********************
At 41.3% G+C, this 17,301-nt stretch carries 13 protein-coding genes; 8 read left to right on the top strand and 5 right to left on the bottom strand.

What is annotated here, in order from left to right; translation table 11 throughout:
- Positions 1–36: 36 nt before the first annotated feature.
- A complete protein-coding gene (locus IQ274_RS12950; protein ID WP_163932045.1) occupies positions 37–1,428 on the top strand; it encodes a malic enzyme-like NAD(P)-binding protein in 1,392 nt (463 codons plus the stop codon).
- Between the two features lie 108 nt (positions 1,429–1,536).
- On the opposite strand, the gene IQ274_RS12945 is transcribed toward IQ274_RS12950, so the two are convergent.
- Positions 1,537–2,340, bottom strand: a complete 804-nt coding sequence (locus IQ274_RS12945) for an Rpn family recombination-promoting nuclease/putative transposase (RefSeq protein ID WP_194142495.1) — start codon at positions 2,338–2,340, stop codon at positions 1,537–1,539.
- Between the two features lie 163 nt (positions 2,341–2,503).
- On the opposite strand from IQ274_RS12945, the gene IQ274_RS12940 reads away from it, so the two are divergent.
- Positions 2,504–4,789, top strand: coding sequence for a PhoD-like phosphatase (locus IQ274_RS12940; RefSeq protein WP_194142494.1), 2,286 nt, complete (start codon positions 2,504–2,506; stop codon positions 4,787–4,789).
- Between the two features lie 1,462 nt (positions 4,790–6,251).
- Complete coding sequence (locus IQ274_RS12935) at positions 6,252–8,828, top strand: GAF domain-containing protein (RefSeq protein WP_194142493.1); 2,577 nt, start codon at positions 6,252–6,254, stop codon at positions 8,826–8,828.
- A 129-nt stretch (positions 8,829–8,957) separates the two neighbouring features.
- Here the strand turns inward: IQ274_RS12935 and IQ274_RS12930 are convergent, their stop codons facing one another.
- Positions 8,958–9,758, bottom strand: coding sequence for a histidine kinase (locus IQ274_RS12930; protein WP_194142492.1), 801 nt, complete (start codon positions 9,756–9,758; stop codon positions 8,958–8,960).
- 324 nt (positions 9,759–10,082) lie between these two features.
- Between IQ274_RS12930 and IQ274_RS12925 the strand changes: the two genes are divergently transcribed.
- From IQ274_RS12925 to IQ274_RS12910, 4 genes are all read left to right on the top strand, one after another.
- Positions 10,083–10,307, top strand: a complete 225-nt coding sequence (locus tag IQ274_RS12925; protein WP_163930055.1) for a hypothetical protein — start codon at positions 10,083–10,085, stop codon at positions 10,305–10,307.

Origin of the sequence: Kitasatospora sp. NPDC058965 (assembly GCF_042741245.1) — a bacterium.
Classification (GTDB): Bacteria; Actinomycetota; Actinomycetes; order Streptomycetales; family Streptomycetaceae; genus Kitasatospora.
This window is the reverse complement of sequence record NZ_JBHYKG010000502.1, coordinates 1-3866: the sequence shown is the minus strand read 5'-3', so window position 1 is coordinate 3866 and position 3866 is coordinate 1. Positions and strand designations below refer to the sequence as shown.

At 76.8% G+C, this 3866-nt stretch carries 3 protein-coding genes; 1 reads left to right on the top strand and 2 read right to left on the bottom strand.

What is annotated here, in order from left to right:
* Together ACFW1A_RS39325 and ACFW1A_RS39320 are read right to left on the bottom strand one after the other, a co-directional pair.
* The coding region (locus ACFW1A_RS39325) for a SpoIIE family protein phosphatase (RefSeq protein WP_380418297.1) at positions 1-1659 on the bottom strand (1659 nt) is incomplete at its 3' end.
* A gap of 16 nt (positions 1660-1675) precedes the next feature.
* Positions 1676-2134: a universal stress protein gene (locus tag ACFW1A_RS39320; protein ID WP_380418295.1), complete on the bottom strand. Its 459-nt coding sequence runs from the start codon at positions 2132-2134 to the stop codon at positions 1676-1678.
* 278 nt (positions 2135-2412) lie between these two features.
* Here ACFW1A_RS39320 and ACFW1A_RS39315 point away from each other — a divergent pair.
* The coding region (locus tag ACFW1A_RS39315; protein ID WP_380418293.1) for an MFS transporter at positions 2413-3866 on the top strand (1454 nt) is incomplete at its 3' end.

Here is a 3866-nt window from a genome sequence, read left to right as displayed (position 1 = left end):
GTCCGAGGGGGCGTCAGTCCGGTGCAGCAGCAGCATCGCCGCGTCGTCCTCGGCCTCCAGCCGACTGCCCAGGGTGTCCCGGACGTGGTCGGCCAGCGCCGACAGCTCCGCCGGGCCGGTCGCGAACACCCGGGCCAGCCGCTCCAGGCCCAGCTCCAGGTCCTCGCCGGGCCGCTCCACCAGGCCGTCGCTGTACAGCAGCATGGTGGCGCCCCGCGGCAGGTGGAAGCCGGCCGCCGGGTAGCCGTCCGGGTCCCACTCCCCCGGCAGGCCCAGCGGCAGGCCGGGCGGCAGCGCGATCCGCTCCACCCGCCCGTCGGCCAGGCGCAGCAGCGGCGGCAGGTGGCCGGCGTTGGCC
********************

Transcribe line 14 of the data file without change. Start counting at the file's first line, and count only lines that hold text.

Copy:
- Here the strand turns inward: IQ274_RS12935 and IQ274_RS12930 are convergent, their stop codons facing one another.